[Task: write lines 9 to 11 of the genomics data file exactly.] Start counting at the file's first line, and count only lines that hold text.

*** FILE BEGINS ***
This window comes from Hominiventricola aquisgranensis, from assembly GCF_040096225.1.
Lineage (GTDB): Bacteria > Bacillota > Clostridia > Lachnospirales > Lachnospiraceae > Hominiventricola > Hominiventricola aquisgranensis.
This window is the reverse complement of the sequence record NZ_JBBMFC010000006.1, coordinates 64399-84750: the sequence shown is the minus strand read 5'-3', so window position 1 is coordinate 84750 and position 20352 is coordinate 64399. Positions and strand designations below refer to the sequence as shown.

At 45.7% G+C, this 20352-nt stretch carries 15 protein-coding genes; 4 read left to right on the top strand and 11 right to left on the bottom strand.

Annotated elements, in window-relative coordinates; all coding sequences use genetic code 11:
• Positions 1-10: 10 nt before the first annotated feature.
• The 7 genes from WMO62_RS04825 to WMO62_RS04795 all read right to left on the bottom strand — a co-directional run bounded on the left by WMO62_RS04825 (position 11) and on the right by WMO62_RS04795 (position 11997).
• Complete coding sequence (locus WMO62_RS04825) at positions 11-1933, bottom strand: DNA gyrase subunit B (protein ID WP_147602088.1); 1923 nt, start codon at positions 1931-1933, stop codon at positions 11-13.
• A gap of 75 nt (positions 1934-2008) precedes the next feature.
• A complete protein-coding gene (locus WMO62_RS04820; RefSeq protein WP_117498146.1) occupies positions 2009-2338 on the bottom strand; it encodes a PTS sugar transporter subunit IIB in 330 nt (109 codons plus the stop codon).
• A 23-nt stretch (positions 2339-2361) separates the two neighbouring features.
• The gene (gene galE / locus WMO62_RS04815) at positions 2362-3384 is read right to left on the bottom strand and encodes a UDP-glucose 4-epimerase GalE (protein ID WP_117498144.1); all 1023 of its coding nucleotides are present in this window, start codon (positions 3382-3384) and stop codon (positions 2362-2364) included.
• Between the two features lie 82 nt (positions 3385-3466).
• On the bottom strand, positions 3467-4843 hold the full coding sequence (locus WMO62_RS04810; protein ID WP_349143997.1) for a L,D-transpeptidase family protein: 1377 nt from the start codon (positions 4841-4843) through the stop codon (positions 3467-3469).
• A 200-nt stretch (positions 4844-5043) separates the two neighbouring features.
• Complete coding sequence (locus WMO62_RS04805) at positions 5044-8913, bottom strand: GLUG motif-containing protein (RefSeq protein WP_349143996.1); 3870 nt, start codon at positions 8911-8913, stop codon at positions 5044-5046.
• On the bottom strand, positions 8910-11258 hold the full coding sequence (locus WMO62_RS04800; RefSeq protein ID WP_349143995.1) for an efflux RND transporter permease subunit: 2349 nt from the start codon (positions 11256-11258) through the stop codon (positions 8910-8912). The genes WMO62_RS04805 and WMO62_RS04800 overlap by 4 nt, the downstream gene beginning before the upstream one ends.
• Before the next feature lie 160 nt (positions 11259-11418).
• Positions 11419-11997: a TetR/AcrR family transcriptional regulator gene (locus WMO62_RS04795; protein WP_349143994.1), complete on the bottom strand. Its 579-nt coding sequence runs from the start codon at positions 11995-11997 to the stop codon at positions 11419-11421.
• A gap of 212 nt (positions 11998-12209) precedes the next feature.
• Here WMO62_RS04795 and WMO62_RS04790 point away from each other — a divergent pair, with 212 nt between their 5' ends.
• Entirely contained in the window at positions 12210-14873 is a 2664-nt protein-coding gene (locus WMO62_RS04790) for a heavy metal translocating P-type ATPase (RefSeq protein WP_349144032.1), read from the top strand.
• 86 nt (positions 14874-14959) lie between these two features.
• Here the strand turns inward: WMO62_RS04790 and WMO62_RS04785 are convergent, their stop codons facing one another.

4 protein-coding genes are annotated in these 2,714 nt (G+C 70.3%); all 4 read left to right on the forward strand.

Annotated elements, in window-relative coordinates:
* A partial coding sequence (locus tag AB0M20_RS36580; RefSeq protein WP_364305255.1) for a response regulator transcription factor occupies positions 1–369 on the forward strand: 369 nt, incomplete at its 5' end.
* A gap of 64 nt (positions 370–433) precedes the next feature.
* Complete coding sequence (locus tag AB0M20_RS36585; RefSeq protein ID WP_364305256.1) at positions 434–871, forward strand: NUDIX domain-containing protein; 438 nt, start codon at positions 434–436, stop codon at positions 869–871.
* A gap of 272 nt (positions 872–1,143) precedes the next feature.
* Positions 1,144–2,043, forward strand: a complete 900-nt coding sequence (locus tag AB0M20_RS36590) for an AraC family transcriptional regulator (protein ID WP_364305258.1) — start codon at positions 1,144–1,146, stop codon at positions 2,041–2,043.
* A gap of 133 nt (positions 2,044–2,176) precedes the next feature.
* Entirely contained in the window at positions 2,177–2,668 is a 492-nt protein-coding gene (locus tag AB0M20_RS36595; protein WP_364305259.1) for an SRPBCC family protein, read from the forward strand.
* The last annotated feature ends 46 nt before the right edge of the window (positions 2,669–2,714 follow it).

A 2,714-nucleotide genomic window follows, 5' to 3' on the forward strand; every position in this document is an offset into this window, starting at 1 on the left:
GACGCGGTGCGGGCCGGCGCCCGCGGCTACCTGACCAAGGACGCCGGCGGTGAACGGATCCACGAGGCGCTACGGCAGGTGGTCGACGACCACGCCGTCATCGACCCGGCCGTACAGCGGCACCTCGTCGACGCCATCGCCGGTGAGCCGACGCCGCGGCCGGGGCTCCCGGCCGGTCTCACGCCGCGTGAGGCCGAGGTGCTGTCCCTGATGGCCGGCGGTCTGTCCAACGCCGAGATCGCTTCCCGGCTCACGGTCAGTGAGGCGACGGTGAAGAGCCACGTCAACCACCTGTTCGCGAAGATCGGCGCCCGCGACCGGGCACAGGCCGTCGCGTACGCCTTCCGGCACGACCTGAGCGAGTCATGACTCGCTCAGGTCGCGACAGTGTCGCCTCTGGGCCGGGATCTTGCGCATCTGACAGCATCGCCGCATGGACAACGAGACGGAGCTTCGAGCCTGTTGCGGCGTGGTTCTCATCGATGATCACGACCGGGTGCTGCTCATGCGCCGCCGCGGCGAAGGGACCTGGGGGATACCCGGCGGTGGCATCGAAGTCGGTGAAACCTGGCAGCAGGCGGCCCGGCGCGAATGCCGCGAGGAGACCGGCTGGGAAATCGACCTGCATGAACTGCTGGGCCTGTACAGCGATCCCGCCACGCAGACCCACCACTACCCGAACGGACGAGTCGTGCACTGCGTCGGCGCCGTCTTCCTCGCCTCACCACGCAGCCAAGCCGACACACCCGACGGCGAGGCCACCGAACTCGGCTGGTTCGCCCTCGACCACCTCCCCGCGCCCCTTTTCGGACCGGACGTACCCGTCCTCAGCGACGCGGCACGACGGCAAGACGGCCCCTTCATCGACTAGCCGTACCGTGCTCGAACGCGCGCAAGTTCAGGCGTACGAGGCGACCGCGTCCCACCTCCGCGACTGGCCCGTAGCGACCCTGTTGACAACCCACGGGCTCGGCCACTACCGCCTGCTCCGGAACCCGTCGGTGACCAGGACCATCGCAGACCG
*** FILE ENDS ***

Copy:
• A gap of 75 nt (positions 1934-2008) precedes the next feature.
• A complete protein-coding gene (locus WMO62_RS04820; RefSeq protein WP_117498146.1) occupies positions 2009-2338 on the bottom strand; it encodes a PTS sugar transporter subunit IIB in 330 nt (109 codons plus the stop codon).
• A 23-nt stretch (positions 2339-2361) separates the two neighbouring features.